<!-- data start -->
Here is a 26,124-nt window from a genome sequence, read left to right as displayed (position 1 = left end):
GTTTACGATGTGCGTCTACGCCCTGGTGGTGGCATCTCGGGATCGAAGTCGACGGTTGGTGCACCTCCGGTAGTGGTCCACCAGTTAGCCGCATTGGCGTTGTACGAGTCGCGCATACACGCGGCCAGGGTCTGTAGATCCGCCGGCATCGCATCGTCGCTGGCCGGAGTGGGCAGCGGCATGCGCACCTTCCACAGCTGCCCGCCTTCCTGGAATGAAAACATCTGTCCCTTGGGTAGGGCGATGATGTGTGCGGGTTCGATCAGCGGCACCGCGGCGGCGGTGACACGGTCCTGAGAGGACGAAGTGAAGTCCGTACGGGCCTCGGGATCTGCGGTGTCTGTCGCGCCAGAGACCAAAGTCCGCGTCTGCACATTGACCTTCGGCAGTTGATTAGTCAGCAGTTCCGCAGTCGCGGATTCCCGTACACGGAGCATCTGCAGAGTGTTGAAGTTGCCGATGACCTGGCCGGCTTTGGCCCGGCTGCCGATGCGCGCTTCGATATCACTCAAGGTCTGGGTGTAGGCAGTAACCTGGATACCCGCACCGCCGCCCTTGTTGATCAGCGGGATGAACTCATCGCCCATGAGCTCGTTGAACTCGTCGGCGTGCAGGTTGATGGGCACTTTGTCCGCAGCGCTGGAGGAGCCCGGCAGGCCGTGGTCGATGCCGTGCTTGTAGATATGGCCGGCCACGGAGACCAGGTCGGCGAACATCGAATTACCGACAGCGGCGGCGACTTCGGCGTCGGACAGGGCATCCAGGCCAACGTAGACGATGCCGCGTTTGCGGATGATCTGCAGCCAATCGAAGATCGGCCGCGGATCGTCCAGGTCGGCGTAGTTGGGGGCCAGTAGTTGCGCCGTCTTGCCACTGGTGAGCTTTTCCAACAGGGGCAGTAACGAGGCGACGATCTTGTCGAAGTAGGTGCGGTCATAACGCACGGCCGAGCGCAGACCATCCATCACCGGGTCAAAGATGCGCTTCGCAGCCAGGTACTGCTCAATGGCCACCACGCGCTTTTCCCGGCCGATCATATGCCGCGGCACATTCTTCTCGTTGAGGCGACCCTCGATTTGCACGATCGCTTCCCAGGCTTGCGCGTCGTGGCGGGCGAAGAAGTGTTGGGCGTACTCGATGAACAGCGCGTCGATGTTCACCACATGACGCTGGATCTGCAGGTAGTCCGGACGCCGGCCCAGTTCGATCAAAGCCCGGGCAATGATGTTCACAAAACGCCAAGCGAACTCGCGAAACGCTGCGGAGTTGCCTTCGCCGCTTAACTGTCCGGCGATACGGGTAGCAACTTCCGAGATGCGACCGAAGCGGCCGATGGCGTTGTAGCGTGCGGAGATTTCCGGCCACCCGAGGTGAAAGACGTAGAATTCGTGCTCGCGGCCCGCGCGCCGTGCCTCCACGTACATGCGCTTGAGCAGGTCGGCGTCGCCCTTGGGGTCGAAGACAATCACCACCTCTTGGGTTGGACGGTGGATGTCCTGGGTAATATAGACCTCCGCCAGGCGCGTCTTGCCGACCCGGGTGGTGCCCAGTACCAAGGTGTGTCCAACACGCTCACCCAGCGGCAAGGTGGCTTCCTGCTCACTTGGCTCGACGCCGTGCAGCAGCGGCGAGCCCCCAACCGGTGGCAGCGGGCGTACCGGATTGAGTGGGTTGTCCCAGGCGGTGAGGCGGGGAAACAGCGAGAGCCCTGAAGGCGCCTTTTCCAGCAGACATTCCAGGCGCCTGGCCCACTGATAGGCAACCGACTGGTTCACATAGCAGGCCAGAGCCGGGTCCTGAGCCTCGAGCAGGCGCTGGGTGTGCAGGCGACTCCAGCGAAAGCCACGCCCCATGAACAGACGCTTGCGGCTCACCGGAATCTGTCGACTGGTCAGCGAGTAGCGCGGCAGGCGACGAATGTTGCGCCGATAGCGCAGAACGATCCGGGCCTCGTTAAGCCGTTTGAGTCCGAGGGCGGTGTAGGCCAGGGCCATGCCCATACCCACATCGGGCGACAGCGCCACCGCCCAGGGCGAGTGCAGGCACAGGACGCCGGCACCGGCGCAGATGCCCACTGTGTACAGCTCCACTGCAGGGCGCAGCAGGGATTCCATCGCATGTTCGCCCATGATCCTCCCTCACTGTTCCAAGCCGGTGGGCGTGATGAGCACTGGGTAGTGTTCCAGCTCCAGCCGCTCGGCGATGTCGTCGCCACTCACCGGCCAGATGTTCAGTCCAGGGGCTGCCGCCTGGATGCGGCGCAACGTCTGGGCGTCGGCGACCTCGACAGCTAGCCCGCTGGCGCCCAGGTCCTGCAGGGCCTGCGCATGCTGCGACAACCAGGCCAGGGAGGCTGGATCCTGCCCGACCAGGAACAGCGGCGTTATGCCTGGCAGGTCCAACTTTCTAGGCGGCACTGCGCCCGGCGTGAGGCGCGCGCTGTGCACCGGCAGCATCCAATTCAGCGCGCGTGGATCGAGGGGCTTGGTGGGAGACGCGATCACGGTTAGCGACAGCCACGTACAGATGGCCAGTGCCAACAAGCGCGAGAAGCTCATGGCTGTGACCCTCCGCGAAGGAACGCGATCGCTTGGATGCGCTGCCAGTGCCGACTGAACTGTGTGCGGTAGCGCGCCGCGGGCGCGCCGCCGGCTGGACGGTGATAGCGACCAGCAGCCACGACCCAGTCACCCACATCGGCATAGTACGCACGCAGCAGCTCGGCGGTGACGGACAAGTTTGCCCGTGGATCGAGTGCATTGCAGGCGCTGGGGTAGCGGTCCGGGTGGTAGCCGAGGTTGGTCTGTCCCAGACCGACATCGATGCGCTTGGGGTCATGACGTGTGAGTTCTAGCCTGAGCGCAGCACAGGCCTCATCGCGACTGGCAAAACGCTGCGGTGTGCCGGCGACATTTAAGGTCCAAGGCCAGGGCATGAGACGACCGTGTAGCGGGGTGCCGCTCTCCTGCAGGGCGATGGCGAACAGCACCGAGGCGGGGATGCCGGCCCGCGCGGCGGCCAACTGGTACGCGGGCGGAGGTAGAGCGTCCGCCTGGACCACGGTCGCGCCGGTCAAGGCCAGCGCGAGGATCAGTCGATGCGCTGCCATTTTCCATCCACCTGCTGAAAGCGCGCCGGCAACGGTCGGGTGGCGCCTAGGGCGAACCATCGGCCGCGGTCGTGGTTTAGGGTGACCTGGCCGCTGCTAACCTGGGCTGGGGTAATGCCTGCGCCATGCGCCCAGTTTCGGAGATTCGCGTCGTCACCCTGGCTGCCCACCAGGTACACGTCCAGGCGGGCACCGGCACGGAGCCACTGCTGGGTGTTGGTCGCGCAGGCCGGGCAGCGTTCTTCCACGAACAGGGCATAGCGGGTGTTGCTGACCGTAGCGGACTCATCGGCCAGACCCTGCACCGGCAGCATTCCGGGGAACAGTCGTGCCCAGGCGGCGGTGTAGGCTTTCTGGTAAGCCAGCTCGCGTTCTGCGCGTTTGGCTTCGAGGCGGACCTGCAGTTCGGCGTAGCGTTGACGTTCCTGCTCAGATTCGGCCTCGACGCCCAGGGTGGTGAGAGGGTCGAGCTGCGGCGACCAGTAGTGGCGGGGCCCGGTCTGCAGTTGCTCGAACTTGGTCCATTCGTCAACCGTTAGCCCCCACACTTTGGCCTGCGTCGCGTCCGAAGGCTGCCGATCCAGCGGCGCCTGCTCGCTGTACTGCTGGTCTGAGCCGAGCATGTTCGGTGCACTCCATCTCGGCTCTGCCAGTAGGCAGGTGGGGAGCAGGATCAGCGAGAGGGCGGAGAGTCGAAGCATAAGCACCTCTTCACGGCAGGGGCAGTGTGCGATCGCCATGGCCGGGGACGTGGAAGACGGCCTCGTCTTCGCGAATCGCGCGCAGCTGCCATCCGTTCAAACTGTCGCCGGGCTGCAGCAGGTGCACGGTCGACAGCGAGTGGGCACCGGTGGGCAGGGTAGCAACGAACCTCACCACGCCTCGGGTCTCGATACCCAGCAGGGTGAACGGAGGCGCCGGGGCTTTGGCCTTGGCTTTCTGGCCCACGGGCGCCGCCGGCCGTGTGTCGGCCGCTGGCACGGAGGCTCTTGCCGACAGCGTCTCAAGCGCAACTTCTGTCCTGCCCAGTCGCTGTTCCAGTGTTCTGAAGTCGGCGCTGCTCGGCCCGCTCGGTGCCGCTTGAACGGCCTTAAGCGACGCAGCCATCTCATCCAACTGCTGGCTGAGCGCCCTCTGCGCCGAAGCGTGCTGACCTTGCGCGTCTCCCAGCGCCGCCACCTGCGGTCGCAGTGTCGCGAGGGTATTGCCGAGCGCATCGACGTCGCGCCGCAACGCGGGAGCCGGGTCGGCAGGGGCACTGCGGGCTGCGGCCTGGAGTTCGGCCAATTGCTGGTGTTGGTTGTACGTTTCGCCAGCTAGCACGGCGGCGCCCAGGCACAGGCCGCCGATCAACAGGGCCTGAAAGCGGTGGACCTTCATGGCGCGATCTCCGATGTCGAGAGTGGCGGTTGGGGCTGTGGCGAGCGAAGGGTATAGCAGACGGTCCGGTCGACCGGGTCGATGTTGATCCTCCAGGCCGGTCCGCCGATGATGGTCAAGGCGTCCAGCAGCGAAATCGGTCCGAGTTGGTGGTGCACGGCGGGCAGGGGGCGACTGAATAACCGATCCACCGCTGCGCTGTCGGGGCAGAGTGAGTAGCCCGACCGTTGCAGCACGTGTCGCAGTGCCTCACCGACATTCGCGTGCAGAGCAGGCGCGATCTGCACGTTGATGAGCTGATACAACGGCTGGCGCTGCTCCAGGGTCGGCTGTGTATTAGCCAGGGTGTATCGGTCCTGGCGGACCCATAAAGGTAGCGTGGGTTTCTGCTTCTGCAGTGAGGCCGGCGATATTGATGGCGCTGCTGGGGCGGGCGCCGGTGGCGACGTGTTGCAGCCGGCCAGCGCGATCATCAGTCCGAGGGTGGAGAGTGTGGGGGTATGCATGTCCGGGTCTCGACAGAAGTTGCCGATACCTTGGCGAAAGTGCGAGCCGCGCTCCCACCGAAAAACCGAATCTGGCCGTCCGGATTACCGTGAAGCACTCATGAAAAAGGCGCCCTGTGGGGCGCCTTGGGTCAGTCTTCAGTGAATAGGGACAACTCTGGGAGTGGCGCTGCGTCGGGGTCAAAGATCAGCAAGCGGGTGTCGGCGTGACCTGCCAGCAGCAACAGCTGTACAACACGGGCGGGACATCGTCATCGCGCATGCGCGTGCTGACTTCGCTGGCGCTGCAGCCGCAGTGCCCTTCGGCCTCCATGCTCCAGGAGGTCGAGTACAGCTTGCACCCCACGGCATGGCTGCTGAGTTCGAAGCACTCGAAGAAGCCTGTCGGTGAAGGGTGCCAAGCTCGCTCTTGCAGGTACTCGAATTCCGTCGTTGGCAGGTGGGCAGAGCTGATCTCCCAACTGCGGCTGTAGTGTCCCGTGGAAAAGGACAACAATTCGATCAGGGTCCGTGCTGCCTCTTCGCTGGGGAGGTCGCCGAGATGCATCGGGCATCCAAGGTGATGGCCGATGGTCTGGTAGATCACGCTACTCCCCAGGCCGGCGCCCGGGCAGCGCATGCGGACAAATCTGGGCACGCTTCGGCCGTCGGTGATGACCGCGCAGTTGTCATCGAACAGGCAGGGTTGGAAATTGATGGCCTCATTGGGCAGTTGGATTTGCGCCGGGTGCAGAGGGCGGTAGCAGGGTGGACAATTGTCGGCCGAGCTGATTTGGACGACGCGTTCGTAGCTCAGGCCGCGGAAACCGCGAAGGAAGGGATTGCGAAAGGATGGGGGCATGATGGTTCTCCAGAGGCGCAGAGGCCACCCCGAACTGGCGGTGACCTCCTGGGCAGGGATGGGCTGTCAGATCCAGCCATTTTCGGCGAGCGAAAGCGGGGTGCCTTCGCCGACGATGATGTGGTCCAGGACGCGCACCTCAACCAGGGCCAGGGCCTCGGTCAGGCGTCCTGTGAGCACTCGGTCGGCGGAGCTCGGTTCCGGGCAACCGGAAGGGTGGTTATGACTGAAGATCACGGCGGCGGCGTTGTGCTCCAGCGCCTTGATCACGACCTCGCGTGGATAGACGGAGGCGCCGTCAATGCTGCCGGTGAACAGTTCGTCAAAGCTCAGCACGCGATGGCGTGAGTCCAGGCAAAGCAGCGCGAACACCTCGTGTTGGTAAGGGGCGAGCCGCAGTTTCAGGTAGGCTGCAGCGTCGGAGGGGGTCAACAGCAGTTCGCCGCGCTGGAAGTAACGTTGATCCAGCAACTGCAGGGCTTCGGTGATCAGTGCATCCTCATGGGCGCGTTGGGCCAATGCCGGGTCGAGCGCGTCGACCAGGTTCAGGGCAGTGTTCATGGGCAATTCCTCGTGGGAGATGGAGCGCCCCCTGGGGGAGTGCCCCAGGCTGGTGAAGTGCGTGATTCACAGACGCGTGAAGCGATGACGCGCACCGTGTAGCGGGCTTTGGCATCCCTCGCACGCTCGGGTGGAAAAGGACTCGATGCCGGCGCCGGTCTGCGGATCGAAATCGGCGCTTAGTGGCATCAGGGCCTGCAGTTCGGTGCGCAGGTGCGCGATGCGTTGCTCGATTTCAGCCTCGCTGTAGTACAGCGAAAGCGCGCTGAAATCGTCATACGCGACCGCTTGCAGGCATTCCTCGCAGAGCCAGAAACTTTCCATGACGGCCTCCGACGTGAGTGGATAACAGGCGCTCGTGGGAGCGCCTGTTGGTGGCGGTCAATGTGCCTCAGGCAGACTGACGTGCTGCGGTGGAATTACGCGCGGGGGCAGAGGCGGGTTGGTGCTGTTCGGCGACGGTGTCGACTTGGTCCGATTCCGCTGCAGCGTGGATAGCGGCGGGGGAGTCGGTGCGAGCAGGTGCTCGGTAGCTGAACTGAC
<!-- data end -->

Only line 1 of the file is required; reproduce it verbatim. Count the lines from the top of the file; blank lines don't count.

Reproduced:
Here is a 26,124-nt window from a genome sequence, read left to right as displayed (position 1 = left end):